Ladakh the Northern most part of India and the largest of the three constituent geo cultural unit of the state of Jammu and Kashmir, is a highly elevated cold desert where human habitation occurs at altitude exceeding 4’000 M. Situated approximately between 32-25 degree north latitude and 35-80 degree east longitude. Ladakh occupies a very strategic position in Asia, presenting as a frontier province of India where three international border meet, while in the past some of the busiest trade route of central Asia criss crossed here. Two of the world’s mightiest mountain range: The Karakoram and the Great Himalayan surround it in the north and south respectively. Geographically the northwestern extension of high and dry Tibetan plateau. Ladakh falls in the yellow belt as the Himalayan wall exercises a severe check on the flow of humid air from the southern plains. Consequently, rainfall is scant and the general terrestrial features of the area are dry and deserted like. The draught in combination with the incredible elevation produces a highly rarefied atmosphere, which is marked by great fluctuation of seasonal and diurnal temperature. Spread over an area of 97’000 sq. km. Ladakh is alive repository dwindling Tibetan culture heritage. Thousands of religious and cultural monuments in the form of monasteries, nunneries and hermitages dot its eerie terrain. It is in the Ladakh alone one can still savoring the variety and beauty of unique and self-contained Himalayan Civilization.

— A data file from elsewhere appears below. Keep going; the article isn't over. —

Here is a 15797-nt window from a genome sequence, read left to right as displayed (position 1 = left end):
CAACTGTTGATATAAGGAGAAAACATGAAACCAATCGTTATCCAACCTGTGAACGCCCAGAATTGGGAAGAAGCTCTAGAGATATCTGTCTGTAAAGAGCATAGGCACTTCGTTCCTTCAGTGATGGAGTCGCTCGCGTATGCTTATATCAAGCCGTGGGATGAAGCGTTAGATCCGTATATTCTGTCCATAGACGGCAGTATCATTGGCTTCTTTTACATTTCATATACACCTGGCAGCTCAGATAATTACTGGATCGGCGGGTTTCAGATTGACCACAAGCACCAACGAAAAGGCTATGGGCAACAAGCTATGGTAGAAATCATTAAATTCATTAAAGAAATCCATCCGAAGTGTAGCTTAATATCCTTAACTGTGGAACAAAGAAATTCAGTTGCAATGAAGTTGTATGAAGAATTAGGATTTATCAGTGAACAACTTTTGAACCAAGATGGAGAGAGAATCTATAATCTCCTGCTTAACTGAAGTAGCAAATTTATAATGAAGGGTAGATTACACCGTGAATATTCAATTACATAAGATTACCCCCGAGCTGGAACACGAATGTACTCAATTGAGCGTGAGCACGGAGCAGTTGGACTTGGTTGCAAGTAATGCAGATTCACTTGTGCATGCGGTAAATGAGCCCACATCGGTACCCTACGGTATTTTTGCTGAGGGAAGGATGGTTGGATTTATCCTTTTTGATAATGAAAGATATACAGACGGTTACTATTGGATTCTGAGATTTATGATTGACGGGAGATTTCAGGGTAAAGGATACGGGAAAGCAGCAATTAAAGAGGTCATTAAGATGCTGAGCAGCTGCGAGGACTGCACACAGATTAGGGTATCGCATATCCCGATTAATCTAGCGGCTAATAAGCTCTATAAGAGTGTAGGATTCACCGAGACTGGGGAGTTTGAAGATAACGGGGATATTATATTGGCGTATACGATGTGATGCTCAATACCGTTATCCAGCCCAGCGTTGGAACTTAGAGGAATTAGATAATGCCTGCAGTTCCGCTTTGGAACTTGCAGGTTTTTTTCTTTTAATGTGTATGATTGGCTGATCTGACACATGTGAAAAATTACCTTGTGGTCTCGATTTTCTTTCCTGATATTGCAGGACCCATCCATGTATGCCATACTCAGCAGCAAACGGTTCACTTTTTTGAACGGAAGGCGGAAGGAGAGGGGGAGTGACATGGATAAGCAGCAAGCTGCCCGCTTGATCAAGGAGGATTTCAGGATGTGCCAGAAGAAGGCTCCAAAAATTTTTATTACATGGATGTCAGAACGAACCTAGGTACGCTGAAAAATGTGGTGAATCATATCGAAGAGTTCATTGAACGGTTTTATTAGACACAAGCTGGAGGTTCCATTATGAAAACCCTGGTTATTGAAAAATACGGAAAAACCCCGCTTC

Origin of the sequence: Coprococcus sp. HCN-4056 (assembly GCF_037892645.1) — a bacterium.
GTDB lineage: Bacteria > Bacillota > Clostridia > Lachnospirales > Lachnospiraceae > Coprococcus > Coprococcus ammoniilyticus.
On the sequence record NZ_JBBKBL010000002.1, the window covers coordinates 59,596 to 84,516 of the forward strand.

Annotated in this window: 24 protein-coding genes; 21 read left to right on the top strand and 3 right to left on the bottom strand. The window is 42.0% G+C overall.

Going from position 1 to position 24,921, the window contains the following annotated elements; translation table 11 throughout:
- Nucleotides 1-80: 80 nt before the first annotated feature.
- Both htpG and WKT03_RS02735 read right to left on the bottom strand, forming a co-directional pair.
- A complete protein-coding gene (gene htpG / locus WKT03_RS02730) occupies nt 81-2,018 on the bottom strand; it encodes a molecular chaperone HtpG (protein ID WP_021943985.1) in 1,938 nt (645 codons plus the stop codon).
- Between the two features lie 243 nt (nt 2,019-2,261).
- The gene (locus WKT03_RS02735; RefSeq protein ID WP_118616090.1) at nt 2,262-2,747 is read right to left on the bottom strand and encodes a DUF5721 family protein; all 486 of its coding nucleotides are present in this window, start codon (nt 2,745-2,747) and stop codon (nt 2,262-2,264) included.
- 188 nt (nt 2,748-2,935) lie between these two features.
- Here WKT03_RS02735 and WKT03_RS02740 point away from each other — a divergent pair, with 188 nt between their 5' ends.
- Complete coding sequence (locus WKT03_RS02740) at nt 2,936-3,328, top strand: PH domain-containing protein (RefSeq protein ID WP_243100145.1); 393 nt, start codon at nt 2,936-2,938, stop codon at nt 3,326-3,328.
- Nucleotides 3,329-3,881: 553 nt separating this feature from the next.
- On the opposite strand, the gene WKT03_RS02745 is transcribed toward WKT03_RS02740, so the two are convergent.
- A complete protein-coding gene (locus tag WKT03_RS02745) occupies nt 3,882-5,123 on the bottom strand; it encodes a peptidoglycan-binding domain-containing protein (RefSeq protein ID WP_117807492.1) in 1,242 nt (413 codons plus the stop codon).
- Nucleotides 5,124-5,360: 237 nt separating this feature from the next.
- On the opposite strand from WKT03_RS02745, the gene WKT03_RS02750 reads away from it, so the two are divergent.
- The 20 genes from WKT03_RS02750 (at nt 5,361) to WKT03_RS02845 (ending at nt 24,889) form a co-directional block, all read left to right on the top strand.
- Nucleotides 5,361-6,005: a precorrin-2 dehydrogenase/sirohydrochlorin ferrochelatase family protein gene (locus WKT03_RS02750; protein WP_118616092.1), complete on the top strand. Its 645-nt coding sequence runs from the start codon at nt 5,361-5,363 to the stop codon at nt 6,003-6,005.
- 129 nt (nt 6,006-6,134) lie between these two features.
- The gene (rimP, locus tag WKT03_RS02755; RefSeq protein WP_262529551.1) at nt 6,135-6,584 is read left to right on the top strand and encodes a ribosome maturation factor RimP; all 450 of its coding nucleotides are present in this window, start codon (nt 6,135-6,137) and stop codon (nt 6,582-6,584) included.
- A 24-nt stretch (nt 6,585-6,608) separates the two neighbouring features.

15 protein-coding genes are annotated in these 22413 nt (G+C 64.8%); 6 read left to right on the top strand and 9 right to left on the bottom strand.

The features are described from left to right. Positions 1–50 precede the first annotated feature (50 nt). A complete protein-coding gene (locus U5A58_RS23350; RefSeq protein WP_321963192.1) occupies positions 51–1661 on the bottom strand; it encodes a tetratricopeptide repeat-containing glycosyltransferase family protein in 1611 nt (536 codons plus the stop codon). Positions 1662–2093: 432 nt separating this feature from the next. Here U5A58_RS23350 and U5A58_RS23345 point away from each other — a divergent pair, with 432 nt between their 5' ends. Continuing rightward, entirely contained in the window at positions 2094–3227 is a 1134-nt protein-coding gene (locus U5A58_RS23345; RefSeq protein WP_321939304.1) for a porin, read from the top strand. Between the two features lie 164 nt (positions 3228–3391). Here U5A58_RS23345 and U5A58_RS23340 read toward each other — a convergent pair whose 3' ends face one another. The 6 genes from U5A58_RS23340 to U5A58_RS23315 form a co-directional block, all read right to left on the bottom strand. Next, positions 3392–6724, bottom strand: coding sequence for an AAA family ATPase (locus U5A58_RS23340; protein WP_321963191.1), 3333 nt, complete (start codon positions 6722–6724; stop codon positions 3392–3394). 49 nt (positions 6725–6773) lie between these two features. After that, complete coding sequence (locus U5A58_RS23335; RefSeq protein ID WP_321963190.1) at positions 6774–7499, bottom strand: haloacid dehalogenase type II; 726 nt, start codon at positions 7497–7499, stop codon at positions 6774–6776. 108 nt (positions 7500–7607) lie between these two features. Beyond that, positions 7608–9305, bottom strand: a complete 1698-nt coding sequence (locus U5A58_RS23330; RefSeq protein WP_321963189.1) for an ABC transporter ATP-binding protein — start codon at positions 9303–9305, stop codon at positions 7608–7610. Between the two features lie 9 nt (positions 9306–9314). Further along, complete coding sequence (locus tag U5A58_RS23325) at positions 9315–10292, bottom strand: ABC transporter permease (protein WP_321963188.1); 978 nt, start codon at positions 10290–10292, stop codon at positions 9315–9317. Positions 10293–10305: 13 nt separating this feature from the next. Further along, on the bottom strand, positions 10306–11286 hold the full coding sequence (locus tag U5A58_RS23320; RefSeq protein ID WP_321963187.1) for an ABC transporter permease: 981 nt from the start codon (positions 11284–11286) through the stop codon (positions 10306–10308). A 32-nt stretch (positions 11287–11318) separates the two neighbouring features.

Known as "Little Tibet," Ladakh has a rich culture, which still supports numerous active monasteries. Perched on high cliffs and hilltops, these monasteries appear as guardians over the starkly beautiful landscape. We will spend several days acclimatising in the valley prior to setting off on the Trans-Himalayan journey, visiting the famous monasteries (called gompas) of Hemis, Alchi, and Tikse.